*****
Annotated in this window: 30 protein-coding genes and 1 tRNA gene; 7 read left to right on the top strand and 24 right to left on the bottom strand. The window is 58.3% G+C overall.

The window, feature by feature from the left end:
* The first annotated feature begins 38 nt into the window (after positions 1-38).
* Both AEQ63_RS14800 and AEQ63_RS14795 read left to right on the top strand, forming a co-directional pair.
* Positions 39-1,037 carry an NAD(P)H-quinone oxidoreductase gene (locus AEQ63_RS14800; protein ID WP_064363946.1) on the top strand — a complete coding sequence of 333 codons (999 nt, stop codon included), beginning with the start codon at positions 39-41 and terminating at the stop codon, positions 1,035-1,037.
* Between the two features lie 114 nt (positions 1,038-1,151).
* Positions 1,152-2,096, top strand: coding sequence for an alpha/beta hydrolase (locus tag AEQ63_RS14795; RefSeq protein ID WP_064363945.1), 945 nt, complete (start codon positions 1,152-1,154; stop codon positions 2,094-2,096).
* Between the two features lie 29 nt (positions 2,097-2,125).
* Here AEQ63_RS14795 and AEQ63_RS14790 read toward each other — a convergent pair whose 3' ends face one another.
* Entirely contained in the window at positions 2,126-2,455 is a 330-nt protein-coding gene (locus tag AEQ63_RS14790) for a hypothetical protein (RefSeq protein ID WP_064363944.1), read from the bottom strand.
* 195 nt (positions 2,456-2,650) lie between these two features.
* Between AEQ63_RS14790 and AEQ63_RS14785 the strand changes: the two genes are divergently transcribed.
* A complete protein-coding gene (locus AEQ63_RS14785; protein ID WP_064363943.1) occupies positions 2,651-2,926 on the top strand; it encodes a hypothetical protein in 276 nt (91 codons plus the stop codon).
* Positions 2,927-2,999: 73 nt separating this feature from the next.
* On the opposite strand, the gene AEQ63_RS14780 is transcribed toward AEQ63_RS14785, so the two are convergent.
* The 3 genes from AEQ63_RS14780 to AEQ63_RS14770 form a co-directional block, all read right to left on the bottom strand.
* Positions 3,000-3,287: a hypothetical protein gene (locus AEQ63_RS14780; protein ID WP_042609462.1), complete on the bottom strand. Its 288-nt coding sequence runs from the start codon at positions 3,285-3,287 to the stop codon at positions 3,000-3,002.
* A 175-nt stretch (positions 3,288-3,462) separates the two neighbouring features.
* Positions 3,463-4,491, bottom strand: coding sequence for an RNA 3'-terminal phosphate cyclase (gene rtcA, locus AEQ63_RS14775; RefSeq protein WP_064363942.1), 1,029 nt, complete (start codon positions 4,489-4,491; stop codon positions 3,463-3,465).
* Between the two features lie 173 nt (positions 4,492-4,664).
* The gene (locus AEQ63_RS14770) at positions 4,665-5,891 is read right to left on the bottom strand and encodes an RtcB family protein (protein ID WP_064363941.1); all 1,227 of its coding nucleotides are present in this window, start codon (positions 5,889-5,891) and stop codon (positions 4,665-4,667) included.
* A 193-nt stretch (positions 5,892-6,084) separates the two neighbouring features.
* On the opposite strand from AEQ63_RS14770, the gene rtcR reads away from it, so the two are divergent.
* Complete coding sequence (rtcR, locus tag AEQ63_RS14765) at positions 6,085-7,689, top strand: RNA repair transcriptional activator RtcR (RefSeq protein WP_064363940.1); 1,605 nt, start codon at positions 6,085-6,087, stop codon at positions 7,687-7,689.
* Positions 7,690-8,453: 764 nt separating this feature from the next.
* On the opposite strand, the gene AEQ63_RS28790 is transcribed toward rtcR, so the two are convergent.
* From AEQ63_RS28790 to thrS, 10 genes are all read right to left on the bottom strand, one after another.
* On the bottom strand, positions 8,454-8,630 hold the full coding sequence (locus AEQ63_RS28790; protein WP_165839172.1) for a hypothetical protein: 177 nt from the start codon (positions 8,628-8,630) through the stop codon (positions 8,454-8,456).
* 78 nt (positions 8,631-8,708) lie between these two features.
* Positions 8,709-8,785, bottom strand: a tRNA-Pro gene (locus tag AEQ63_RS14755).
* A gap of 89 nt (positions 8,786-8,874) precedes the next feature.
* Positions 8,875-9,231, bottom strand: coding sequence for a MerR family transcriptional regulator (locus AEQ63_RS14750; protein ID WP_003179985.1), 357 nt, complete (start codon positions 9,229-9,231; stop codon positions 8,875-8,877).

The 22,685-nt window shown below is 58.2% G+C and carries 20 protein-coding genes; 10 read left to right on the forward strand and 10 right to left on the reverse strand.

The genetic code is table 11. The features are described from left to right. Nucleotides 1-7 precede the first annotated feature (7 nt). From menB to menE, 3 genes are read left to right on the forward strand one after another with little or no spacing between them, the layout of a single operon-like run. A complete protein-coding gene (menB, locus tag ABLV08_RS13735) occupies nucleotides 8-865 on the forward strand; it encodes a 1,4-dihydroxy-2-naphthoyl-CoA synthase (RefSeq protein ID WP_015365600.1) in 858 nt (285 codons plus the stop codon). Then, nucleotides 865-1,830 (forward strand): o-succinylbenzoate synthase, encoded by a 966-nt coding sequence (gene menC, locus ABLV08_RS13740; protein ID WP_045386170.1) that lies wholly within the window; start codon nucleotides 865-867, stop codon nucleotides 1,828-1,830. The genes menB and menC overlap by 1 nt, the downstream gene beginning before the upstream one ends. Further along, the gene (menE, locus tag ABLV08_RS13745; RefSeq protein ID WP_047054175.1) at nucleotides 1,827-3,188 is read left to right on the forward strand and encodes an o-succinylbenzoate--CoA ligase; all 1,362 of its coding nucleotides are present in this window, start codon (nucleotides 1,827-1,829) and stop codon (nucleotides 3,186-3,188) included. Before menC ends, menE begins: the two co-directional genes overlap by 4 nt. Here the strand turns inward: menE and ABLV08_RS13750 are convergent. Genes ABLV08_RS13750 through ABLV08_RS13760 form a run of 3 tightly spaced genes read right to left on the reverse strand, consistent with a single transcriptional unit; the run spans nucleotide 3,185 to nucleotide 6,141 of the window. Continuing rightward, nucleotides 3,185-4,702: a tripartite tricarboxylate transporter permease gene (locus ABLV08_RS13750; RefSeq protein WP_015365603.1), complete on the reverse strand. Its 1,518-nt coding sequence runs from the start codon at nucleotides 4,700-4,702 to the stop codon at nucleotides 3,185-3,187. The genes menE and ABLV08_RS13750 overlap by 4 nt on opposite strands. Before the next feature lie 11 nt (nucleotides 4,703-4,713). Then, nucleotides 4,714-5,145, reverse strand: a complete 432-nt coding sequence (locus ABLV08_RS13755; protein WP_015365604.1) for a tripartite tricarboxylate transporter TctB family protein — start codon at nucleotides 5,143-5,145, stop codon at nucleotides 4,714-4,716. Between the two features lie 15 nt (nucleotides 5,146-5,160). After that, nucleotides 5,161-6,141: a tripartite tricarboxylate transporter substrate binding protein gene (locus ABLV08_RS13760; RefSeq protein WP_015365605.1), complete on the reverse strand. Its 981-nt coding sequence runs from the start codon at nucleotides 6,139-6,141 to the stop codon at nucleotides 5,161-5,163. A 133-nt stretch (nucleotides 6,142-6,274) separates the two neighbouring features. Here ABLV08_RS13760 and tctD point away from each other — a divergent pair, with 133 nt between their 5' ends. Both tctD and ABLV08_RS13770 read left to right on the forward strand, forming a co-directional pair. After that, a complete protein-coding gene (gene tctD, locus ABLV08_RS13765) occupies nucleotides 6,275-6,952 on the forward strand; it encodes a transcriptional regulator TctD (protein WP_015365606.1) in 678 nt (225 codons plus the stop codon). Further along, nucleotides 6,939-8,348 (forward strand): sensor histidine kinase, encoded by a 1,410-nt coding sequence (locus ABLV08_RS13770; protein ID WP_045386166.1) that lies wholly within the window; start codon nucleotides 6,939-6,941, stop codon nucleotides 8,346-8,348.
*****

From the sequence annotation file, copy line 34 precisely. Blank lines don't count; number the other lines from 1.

The genetic code is table 11. The features are described from left to right. Nucleotides 1-7 precede the first annotated feature (7 nt). From menB to menE, 3 genes are read left to right on the forward strand one after another with little or no spacing between them, the layout of a single operon-like run. A complete protein-coding gene (menB, locus tag ABLV08_RS13735) occupies nucleotides 8-865 on the forward strand; it encodes a 1,4-dihydroxy-2-naphthoyl-CoA synthase (RefSeq protein ID WP_015365600.1) in 858 nt (285 codons plus the stop codon). Then, nucleotides 865-1,830 (forward strand): o-succinylbenzoate synthase, encoded by a 966-nt coding sequence (gene menC, locus ABLV08_RS13740; protein ID WP_045386170.1) that lies wholly within the window; start codon nucleotides 865-867, stop codon nucleotides 1,828-1,830. The genes menB and menC overlap by 1 nt, the downstream gene beginning before the upstream one ends. Further along, the gene (menE, locus tag ABLV08_RS13745; RefSeq protein ID WP_047054175.1) at nucleotides 1,827-3,188 is read left to right on the forward strand and encodes an o-succinylbenzoate--CoA ligase; all 1,362 of its coding nucleotides are present in this window, start codon (nucleotides 1,827-1,829) and stop codon (nucleotides 3,186-3,188) included. Before menC ends, menE begins: the two co-directional genes overlap by 4 nt. Here the strand turns inward: menE and ABLV08_RS13750 are convergent. Genes ABLV08_RS13750 through ABLV08_RS13760 form a run of 3 tightly spaced genes read right to left on the reverse strand, consistent with a single transcriptional unit; the run spans nucleotide 3,185 to nucleotide 6,141 of the window. Continuing rightward, nucleotides 3,185-4,702: a tripartite tricarboxylate transporter permease gene (locus ABLV08_RS13750; RefSeq protein WP_015365603.1), complete on the reverse strand. Its 1,518-nt coding sequence runs from the start codon at nucleotides 4,700-4,702 to the stop codon at nucleotides 3,185-3,187. The genes menE and ABLV08_RS13750 overlap by 4 nt on opposite strands. Before the next feature lie 11 nt (nucleotides 4,703-4,713). Then, nucleotides 4,714-5,145, reverse strand: a complete 432-nt coding sequence (locus ABLV08_RS13755; protein WP_015365604.1) for a tripartite tricarboxylate transporter TctB family protein — start codon at nucleotides 5,143-5,145, stop codon at nucleotides 4,714-4,716. Between the two features lie 15 nt (nucleotides 5,146-5,160). After that, nucleotides 5,161-6,141: a tripartite tricarboxylate transporter substrate binding protein gene (locus ABLV08_RS13760; RefSeq protein WP_015365605.1), complete on the reverse strand. Its 981-nt coding sequence runs from the start codon at nucleotides 6,139-6,141 to the stop codon at nucleotides 5,161-5,163. A 133-nt stretch (nucleotides 6,142-6,274) separates the two neighbouring features. Here ABLV08_RS13760 and tctD point away from each other — a divergent pair, with 133 nt between their 5' ends. Both tctD and ABLV08_RS13770 read left to right on the forward strand, forming a co-directional pair. After that, a complete protein-coding gene (gene tctD, locus ABLV08_RS13765) occupies nucleotides 6,275-6,952 on the forward strand; it encodes a transcriptional regulator TctD (protein WP_015365606.1) in 678 nt (225 codons plus the stop codon). Further along, nucleotides 6,939-8,348 (forward strand): sensor histidine kinase, encoded by a 1,410-nt coding sequence (locus ABLV08_RS13770; protein ID WP_045386166.1) that lies wholly within the window; start codon nucleotides 6,939-6,941, stop codon nucleotides 8,346-8,348.